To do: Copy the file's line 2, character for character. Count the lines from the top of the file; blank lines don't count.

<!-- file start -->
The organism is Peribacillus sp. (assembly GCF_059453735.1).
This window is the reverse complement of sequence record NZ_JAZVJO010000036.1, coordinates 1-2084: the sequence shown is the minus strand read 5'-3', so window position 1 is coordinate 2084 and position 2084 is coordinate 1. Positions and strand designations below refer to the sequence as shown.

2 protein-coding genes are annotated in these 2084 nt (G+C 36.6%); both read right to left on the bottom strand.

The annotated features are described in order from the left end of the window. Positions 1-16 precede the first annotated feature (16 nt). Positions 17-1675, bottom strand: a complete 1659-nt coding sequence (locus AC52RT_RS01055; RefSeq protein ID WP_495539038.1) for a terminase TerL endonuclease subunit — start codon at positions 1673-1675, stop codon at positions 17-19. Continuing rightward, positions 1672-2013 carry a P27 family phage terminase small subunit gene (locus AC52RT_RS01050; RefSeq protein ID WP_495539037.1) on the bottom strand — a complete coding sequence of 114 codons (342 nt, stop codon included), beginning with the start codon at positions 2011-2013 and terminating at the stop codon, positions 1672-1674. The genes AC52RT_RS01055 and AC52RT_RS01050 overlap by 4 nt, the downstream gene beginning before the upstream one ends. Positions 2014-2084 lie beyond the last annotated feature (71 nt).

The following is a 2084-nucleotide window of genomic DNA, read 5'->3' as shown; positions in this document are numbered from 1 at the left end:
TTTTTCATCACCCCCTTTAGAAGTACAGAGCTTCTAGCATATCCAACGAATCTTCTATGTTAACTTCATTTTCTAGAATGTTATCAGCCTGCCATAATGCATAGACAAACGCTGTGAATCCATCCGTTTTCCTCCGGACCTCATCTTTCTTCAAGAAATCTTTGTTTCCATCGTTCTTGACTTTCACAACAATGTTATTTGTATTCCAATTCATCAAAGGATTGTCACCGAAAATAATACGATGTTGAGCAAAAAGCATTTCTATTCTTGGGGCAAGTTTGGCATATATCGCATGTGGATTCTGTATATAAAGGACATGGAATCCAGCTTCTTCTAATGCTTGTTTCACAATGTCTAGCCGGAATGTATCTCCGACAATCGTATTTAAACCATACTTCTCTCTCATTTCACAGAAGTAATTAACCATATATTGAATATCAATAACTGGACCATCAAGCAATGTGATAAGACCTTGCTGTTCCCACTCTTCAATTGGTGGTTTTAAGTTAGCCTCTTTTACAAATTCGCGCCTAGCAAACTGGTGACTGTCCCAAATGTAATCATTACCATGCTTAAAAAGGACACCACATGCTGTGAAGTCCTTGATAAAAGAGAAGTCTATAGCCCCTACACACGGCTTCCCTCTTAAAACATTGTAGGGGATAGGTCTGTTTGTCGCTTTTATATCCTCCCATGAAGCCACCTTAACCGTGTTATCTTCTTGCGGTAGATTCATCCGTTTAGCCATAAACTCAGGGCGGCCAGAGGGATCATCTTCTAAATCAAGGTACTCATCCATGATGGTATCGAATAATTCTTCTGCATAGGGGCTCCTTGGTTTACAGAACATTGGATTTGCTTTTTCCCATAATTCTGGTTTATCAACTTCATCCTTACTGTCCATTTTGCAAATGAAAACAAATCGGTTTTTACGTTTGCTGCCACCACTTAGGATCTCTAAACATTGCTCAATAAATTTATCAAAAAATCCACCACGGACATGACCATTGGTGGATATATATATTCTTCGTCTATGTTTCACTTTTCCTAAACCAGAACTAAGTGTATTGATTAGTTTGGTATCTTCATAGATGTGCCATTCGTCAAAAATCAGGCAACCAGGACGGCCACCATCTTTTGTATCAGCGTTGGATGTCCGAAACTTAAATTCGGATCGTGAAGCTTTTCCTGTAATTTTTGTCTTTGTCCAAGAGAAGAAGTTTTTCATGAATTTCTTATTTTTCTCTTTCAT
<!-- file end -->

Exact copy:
This window is the reverse complement of sequence record NZ_JAZVJO010000036.1, coordinates 1-2084: the sequence shown is the minus strand read 5'-3', so window position 1 is coordinate 2084 and position 2084 is coordinate 1. Positions and strand designations below refer to the sequence as shown.